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Overriding Accessors and Mutators in Scala

  • Last Updated : 19 Sep, 2019

A standardized way to override default Accessors and Mutators hasn’t been fixed by Scala, yet users of this programming language use one specific and a common method for overriding which is discussed in detail below.

Before we get started, what are Accessors and Mutators?
Accessors and Mutators simply can be said as get and set methods respectively. Accessors are used for accessing the data by using variables or constants, helping a user to retrieve the information, working similar to a ‘Get’ method in Java and Mutators, meaning to change, wherein the variables are changed by a call to function and assigned a new value, they work analogus to ‘Set’ method in Java.

Consider the following Java code using set and get methods for a class Employee:

public class Employee {
    private String name;
    public String getName() {
        return name;
    public void setName(String name) { = name;

If you try to write a code for a class named Employee with a constructor parameter named ‘name’ and attempt to create get and set methods, according to the Scala conventions, your code won’t compile.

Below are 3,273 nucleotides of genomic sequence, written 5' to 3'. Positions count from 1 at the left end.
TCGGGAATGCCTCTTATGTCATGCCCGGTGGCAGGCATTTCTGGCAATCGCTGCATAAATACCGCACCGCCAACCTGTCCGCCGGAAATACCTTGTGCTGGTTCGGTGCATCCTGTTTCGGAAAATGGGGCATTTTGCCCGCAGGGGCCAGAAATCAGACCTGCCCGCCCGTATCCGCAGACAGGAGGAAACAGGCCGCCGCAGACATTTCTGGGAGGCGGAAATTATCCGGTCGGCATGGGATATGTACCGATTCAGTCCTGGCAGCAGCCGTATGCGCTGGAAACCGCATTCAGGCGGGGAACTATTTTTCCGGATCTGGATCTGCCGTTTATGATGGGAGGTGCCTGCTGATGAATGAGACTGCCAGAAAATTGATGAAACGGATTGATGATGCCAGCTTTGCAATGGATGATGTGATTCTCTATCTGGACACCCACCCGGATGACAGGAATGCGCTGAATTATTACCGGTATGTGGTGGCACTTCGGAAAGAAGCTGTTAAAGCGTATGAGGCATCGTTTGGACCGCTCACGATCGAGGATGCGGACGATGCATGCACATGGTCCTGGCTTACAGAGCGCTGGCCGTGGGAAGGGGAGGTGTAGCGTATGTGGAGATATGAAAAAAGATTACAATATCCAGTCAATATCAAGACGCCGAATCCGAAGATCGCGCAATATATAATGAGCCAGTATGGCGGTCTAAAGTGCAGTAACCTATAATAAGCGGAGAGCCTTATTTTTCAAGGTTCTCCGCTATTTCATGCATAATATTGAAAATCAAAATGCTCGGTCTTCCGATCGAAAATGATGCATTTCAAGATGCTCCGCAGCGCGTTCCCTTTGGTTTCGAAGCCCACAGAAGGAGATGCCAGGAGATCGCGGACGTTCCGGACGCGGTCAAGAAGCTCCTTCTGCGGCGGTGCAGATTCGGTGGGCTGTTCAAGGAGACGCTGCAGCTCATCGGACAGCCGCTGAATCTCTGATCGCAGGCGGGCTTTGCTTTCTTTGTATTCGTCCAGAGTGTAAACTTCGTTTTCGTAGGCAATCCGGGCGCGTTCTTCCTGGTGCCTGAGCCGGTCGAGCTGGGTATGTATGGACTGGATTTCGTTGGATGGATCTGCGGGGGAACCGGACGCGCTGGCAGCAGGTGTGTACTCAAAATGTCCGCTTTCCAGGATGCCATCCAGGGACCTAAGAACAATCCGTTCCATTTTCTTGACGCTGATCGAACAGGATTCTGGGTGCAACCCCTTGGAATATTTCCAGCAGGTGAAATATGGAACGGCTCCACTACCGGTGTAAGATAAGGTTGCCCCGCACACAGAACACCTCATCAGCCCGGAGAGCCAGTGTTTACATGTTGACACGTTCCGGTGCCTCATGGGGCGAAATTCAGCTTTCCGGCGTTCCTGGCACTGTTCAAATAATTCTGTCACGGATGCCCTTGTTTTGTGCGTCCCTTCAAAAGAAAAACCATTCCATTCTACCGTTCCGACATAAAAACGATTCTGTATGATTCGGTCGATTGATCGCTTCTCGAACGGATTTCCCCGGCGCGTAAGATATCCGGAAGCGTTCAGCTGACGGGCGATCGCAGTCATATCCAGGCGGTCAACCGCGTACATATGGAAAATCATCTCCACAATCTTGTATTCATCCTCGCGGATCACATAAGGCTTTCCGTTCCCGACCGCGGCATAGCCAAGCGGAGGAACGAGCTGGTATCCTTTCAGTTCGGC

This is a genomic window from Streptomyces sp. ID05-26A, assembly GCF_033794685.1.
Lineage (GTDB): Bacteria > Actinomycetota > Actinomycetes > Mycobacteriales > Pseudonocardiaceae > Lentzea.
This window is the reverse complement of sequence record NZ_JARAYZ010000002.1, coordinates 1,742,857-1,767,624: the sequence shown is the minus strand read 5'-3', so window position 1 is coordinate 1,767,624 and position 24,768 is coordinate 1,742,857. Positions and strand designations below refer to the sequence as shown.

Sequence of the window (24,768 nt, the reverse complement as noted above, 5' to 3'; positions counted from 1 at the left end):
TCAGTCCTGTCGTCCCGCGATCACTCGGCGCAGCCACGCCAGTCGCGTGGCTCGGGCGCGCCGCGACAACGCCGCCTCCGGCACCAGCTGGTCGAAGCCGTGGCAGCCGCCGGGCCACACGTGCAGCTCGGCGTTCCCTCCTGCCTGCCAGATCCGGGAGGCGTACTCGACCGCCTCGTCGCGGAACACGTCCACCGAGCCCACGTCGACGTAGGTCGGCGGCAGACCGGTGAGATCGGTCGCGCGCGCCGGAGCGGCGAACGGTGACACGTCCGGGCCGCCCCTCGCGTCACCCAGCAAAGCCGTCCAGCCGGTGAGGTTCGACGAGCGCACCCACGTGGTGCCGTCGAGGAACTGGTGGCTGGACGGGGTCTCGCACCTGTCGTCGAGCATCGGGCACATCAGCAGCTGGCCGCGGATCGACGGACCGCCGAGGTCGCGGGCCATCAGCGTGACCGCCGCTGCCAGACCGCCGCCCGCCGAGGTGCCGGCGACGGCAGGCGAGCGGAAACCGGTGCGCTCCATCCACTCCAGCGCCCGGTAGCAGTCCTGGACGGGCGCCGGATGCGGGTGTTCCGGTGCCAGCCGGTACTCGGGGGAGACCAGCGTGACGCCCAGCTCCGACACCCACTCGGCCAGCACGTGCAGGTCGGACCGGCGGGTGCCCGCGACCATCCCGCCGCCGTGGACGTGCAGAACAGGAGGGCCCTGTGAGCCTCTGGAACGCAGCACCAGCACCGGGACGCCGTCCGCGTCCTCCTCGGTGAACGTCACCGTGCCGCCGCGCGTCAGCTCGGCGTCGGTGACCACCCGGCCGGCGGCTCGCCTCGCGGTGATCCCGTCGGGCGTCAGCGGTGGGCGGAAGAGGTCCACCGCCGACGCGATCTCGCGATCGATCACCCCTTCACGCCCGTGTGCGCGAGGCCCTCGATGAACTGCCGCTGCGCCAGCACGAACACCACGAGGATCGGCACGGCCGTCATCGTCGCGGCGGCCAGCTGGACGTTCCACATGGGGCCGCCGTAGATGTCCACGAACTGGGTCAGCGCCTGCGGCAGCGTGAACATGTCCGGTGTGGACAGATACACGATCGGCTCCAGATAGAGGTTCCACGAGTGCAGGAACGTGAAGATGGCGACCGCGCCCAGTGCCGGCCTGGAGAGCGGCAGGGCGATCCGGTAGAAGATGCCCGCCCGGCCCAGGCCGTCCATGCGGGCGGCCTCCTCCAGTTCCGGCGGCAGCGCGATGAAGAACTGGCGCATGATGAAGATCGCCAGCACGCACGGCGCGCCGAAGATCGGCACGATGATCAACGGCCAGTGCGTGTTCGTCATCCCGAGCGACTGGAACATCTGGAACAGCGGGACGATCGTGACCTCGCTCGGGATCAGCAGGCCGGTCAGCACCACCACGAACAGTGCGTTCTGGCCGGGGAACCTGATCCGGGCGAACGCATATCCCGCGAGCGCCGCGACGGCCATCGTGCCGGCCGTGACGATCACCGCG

// error: this won't work
class Employee(private var name: String) {
  def name = name
  def name_=(aName: String) { name = aName }

On compilation of this code, following errors are produced:

Person.scala:3: error: overloaded method name needs result type
def name = name
Person.scala:4: error: ambiguous reference to overloaded definition,
both method name_= in class Employee of type (aName: String)Unit
and method name_= in class Employee of type (x$1: String)Unit
match argument types (String)
def name_=(aName: String) { name = aName }
Person.scala:4: error: method name_= is defined twice
def name_=(aName: String) { name = aName }
three errors found

The Scala compiler complains about the collision of the names between the ‘name’ field and the ‘name’ method. A simple way to solve this error is to add a underscore to the field variable. This resolves the ambiguity.

Note: The underscore is used in prefix position rather than suffix position to avoid any danger of mistakenly typing ‘name _’ instead of ‘name_’. A mistake in typing the other way round could potentially lead to a very confusing error since the heavy use of Scala’s type inference.

class Employee(private var _name: String) {
  def name = _name                             // accessor
  def name_=(aName: String) { _name = aName }  // mutator

How to call the constructor methods are as follows:

val e = new Employee("Adelicia") = "Alice"    // setter
println(    // getter

There are other approaches too for naming getter and setter methods.

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